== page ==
|Era of competitive politics dawns
by Kondwani Chirambo and Hugh McCullum
Harare, 18 June 2000
The second of the last two main rallies of Zimbabwes parliamentary elections campaign, drew a large crowd of enthusiastic supporters of the Movement for Democratic Change (MDC), the labour-based opposition party which offers the toughest challenge to the ruling Zimbabwe African Peoples Union (ZANU-PF) in 20 years of independence.
Promising an equitable, fair and legal land redistribution programme if his party is elected into government, the MDC President Morgan Tsvangirai told a 30,000-strong crowd at Rufaro Stadium in Harares oldest township, Mbare, that he would set up a land commission for resettlement.
The problem of land redistribution to thousands of landless peasants has been one of the main campaign issues in Zimbabwes sixth parliamentary elections, The occupation of 1500 white-owned farms by veterans of the 1970s liberation war, leading to deaths of at least four farmers. A racially biased land policy under the minority regime of Ian Smith left 75 percent of the countrys land in the hands of 4500 white farmers.
War Veterans who support ZANU-PFs argument that places the former colonial power Britain at the centre of blame, first for constructing structures in the independence Lancaster House Constitution that protected white privileges, and for making half-hearted pledges toward financing the land redistribution programme.
The MDC President Morgan Tsvangirai, however told his chanting supporters that his party would draw funds from the national budget, introduce a new tax on under-utilized land and raise additional finance from stakeholder and international development partners. He also said MDC has pledges of US$71 million to assist in resettling peasants.
Legal, internationally supported, land reform will involve the building of vital infrastructure such as roads, schools, clinics, staff housing, boreholes, public toilets, telephones, electricity and woodlots, he said.
Tsvangirai said his partys land policies would help women, youth, farm workers and war veterans and improve productivity of both black and white farmers through intensive training and extension exercises.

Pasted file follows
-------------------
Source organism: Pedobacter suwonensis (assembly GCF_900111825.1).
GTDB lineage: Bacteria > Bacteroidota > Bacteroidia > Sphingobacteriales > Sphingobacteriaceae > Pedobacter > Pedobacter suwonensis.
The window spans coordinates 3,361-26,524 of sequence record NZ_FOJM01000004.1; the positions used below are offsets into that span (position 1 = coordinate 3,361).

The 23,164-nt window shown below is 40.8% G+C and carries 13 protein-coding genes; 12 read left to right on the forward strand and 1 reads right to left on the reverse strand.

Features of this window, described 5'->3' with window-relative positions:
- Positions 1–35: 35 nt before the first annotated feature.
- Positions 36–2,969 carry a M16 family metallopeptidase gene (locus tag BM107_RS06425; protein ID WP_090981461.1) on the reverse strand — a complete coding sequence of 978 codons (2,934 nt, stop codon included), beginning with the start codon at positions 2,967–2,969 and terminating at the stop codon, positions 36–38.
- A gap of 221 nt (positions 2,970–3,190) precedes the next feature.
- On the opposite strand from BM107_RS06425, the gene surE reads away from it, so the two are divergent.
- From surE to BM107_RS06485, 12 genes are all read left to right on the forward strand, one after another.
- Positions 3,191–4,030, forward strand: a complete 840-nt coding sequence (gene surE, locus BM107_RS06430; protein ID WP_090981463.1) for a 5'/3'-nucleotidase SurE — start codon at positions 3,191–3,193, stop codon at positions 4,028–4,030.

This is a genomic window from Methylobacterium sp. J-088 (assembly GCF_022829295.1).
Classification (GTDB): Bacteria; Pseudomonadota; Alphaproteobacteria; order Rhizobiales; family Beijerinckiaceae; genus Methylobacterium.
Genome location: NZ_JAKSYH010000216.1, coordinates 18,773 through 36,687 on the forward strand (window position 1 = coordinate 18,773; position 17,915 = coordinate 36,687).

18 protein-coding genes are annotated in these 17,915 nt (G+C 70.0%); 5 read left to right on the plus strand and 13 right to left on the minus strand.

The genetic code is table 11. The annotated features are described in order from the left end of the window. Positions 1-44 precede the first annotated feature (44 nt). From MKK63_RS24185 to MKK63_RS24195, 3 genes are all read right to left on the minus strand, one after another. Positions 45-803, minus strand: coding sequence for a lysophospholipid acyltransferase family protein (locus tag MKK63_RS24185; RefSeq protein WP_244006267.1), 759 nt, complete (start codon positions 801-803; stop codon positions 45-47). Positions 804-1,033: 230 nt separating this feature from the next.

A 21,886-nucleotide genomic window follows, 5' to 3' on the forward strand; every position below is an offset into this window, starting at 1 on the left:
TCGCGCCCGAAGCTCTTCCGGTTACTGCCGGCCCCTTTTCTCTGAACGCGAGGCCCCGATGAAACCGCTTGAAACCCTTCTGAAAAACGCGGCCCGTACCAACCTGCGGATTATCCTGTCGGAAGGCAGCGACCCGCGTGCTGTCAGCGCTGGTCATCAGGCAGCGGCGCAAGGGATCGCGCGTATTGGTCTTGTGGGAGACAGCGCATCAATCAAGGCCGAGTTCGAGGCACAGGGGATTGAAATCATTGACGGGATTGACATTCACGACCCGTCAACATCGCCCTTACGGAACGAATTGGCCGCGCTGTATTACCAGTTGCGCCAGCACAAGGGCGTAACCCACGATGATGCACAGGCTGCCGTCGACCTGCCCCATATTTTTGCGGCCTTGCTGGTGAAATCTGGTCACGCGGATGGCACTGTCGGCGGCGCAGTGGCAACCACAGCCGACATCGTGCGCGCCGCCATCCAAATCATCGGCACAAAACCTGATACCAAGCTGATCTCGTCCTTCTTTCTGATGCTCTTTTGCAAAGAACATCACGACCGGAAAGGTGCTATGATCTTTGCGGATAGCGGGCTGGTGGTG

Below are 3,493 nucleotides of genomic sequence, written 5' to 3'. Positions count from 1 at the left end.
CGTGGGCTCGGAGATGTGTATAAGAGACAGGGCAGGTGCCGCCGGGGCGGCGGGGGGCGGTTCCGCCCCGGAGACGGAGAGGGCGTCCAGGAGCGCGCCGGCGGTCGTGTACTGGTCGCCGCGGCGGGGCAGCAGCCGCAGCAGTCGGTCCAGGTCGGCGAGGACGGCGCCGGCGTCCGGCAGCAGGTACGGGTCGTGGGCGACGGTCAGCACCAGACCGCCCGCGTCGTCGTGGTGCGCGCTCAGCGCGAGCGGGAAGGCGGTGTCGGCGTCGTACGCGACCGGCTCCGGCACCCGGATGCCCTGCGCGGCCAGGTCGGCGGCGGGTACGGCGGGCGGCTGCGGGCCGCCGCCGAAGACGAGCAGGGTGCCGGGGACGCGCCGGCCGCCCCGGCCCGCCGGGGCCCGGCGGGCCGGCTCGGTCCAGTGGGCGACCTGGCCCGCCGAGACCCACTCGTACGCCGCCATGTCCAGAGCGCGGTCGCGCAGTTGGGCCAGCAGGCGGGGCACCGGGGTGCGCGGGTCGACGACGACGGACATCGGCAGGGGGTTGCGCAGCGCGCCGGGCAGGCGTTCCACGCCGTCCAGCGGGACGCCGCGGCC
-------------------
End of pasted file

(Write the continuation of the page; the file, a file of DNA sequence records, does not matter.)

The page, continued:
We do not want a situation where somebody owns 10 farms whether they are black or white; he said and pledged to uphold the rule of law.
Like President Robert Mugabe the day before, Tsvangirai called for the final week of the campaign to be peaceful after weeks of inter-party violence which has led to the deaths of at least 30 people.
Both leaders have predicted victory for their partys in the June 24 and 25 elections, the most competitive polls in the countrys history.
In the just dissolved parliament the opposition only held three of the 120 elective seats. According to the Zimbabwean constitution, the President appoints 20 non-constituency members, with an extra 10 coming from the house of chiefs.
The opposition argues that this presents an unfair advantage to the ruling party and Tsvangirai in his speech, said we will not allow these 30 seats to be appointed; we shall prevent that legally or politically.
The MDC is largely seen as being strong in the urban areas while ZANU is thought to still maintain a strong grip of the rural areas, where 70 percent of the 12 million people live.
The opposition, political analysts say, they need to work extra hard to cancel ZANU-PFsuperiority in the rural zones.
Referring to Zimbabwes troubled economy, Tsvangirai promised to restore it to health within five years and emphasized job creation as one of MDCs key issues. He called for a social contract between labour, business and government to address the current economic instability. He added that a minimum wage would be introduced and called for a reduction in the size of government, promising a cabinet of no more than 15 ministers.
On the other hand, he assured civil servants of job security. The army, police and security forces were national institutions which must serve all the people and he said the country needed a national defence council to assess any external threats to Zimbabwe and make recommendations to government on how to transform our defence forces into the protectors of the people.
Foreign policy would be determined by national interest; we realize we live in a globalised world but in the short term, an MDC government would focus on domestic issues."
We trust that our regional partners will help us rebuild Zimbabwe; we need to build solid regional links with our neighbours , he said.
In the areas of health and education, in which the ZANU-PF government is generally seen to have performed well, Tsvangirai said his party would ensure that did not produce unemployable graduates and that hospitals would be well-stocked.
MDC is the first opposition party to field candidates in all the countrys 120 constituencies since independence in 1980. (SARDC)
Mail Editorial for comments and queries.